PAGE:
From 1871 onwards Pedro II and his wife visited Europe many times to collect information which would help to improve the standard of living and to promote social equality among his subjects. He knew that his main function was to be a constitutional sovereign, to keep his obligations and above all to support the stability of the Brazilian Parliament. In 1876 the Emperor visited America. He went back to Europe in 1877 and spent the whole year there. During his long absences, Crown Princess Isabel (1846-1921), his daughter, was nominated Regent of the Brazilian Empire. While ruling in her father's place, she signed a law which put an end to the slavery in the Brazilian Empire. This act was signed in the "Palace of the City ", in Rio de Janeiro on May 13th 1888 and it was called the "Aurea Law ". As a result of it, the Princess was called "The Redemptress" and she received from Vatican the famous "Golden Rose", an honor given by the Pope to women for great humanitarian acts. The Emperor, returning to Brazil on August 22nd 1888, approved her action though he is said to have thought it rather precipitate. His only comment was: "Great people, great people".

Pedro II was dethroned in the following year by a republican coup d'état commanded by the Army and supported by the landowning aristocracy who blamed him for the end of the slavery. The Royal Family left Brazil on November 17th 1889, two days after the coup that proclaimed the Republic. The Emperor left without formally abdicating, in the ship Alagoas, which belonged to the Brazilian Navy. As soon as the President of Venezuela heard of the deposition he said: "They destroyed the only democracy in America."

Pedro arrived in Lisbon on December 7th, accompanied by the Empress Thereza Christina, Imperial Princess Isabel, his son-in-law, Prince Gastão of Orleans, Count d'Eu, his grandchildren and some of the members of his Court who would not abandon him. As he did not want to disturb the crowning of his great-grandson, the new King Carlos I of Portugal (1863 - 1908), the Emperor left for Paris where he died from an illness on December 5th 1891, surrounded by admiration and respect from the whole world. The Republican French Government accorded him the honor of a state funeral. To pay homage to him, a great number of European members of the Gotha gathered in Paris, headed by his cousin and friend, (also deposed), Queen Isabel II of Spain (1830-1904), along with her daughter the Infanta Eulália (1864-1958).

Pedro II is part of the Brazilian history and is known as the "Magnanimous Emperor". His elder daughter Princess Isabel headed the Dynasty after him and from time of his death European Royalty and Brazilian monarchists regarded her as the Empress "de jure".

Isabel I of Brazil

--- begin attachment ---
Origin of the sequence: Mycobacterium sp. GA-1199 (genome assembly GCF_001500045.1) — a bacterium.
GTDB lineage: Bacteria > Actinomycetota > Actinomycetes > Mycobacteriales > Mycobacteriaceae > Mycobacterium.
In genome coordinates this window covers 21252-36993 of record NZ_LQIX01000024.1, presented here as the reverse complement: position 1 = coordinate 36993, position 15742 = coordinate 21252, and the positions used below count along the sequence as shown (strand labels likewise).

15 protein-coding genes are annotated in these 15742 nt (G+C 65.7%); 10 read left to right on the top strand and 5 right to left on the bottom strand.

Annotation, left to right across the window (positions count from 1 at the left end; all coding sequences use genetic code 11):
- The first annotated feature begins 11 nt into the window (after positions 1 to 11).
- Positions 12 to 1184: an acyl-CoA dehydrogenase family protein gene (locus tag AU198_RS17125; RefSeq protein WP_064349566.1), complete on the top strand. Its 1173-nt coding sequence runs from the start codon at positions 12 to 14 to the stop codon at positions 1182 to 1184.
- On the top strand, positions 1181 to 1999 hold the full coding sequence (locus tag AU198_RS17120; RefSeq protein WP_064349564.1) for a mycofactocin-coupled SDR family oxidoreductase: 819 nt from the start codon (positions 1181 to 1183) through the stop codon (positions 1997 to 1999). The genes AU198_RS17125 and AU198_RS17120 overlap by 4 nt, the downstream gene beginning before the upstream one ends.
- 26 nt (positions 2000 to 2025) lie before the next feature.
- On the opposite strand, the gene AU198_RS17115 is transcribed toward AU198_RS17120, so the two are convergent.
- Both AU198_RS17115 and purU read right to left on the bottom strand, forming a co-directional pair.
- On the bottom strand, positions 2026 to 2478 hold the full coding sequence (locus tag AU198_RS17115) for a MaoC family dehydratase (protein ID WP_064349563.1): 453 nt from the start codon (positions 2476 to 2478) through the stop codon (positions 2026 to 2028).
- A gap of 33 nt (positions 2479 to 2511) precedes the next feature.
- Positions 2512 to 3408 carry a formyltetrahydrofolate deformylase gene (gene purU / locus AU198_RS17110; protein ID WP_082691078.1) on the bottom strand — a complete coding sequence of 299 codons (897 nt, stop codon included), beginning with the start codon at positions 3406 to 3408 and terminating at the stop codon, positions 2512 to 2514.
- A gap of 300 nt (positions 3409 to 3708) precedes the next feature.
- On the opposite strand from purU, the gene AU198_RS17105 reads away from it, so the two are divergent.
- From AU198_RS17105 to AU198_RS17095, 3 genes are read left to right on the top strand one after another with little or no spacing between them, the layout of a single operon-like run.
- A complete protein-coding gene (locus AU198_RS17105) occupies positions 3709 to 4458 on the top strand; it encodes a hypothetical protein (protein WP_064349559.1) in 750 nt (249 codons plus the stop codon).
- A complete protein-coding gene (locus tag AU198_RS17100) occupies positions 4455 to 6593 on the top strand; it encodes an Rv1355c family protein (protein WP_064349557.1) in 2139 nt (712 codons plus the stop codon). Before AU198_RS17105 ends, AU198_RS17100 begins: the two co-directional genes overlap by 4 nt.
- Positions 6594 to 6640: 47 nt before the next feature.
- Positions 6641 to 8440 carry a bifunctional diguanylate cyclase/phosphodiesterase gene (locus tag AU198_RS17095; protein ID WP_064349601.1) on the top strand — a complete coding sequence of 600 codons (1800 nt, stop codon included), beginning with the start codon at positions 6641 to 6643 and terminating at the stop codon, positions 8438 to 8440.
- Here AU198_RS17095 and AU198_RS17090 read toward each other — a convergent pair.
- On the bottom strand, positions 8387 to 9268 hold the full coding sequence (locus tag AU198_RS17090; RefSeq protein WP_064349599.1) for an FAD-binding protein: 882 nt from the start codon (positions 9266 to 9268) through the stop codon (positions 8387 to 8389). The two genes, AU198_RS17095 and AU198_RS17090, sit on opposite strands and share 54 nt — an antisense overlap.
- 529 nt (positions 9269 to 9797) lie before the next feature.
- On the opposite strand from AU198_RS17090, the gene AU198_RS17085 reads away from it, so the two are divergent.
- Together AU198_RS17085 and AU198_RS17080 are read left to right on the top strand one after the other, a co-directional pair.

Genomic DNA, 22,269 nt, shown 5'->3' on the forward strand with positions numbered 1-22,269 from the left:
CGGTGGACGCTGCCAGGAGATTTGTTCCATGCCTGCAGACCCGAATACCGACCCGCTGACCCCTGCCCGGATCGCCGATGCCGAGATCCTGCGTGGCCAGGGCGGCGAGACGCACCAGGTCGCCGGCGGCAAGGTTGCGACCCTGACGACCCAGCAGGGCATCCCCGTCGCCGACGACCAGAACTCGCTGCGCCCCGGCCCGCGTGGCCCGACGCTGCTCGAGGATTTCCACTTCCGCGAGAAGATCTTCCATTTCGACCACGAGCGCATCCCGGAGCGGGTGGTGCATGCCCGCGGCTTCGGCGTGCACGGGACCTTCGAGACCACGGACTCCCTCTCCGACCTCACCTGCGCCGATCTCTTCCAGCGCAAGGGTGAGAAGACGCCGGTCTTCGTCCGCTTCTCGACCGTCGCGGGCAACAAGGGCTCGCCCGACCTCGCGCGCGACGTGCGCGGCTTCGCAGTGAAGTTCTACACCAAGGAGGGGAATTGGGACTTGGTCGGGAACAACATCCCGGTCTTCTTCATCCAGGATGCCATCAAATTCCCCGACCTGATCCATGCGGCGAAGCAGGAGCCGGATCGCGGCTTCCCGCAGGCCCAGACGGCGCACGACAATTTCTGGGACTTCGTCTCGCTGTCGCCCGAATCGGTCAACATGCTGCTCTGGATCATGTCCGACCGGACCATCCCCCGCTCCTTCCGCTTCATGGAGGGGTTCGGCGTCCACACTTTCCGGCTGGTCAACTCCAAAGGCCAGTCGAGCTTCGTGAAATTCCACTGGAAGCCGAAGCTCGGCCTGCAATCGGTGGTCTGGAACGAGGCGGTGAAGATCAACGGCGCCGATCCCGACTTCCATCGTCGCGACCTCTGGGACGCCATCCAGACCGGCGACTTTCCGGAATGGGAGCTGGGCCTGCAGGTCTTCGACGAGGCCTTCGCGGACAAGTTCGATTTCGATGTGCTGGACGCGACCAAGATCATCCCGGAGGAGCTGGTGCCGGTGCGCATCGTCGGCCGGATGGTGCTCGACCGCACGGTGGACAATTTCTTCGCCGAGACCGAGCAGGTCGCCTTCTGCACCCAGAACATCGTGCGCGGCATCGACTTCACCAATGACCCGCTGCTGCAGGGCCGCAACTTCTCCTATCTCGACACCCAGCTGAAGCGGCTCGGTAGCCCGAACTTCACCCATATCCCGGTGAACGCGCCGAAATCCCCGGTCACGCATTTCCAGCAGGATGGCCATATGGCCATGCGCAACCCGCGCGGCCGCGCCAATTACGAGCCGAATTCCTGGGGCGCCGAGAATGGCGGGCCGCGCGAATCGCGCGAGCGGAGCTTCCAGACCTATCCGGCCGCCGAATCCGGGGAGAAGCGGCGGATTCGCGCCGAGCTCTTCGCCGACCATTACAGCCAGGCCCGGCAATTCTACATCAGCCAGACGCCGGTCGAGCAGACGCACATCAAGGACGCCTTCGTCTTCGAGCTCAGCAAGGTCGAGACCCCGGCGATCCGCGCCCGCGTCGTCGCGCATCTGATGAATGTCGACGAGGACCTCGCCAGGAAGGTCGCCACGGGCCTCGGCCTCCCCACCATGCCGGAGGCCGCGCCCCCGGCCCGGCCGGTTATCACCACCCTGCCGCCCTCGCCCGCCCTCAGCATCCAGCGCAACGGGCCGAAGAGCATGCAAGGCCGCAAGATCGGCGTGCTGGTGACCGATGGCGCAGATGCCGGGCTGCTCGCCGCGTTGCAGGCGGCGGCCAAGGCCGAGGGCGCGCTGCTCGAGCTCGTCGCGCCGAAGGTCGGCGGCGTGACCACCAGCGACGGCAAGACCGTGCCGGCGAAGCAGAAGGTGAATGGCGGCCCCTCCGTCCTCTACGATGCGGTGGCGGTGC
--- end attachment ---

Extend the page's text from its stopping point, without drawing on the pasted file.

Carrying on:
Born on 29th July 1846 in the Imperial Palace of Rio de Janeiro, Isabel was the second daughter of Pedro II of Bragança and Thereza Christina of Bourbon Sicilia. She was declared Crown Princess after her oldest brother, Prince Afonso (1845 - 1847), died, and the Emperor personally supervised her education.

Isabel was married on October 15th 1864 to Prince Gaston of Orleans (1842-1922), who was the son of the Duke of Nemours and grandson of Louis Philippe, King of the French. On the wedding day he became Prince of Brazil, with the style Imperial Highness.

Isabel was head of the Imperial Family of Brazil until her death in 1921 by the time she died. The children of her marriage to Prince Gaston and their descendants became the senior line of the Imperial Family, which is nowadays divided into two sub-groups. Her sister Leopoldina's marriage to Prince August of Saxe-Coburg-Gotha (1845-1907) originated the junior line, the `Saxe-Coburgo e Bragança'.

The descendants of the last Emperor of Brazil, Pedro II, made dynastic marriages with the royal families of France, Portugal, the Two-Sicilies, Austria, Bavaria and Yugoslavia and in this way the blood of the Brazilian Braganças was brought into the European Gotha.

So Brazil does have an Imperial Family. According to a Brazilian monarchist joke: "Thanks to the Braganças, Brazil, which has no snow, has its princes and princess" - who also won a permanent place for themselves in the worldwide picture of royalty.

[Based on the French historian and genealogist Philippe de Montjouvent: "Sovereign Dynasty, cited in the first part of the Almanach de Gotha . Catholic, the Imperial comes from the House of Bragança through Pedro de Bragança - King of Portugal and Emperor of Brazil ."]

Titles of the Imperial Family of Brazil

   According to the Imperial Constitution of 1824:

  - The Emperor is styled Imperial Majesty;
- The Crown Prince had the title of Imperial Prince and was styled Imperial Highness;
- The eldest of the Imperial Princes had the title of Prince of Grand-Pará, and was also styled Imperial Highness;
- All other princes of the dynasty were only Highness.

In 1909, the members of the elder branch of the Imperial Family (the Orleans and Bragança) signed an agreement with the Head of Royal Family of France, at that time the Duke of Orleans (1869-1926), called the "family pact". By this agreement, all of them were counted in the French line of succession, being properly styled Royal Highness. Therefore, from that agreement, the titles of the members of the Imperial Family of Brazil changed as follows:

- Prince Pedro Gastão (Head of the Dynasty and Prince of Brazil); Prince Pedro Carlos (Imperial Prince) and Prince Pedro Thiago of Orleans and Bragança (Prince of Grand-Pará), Imperial and Royal Highness;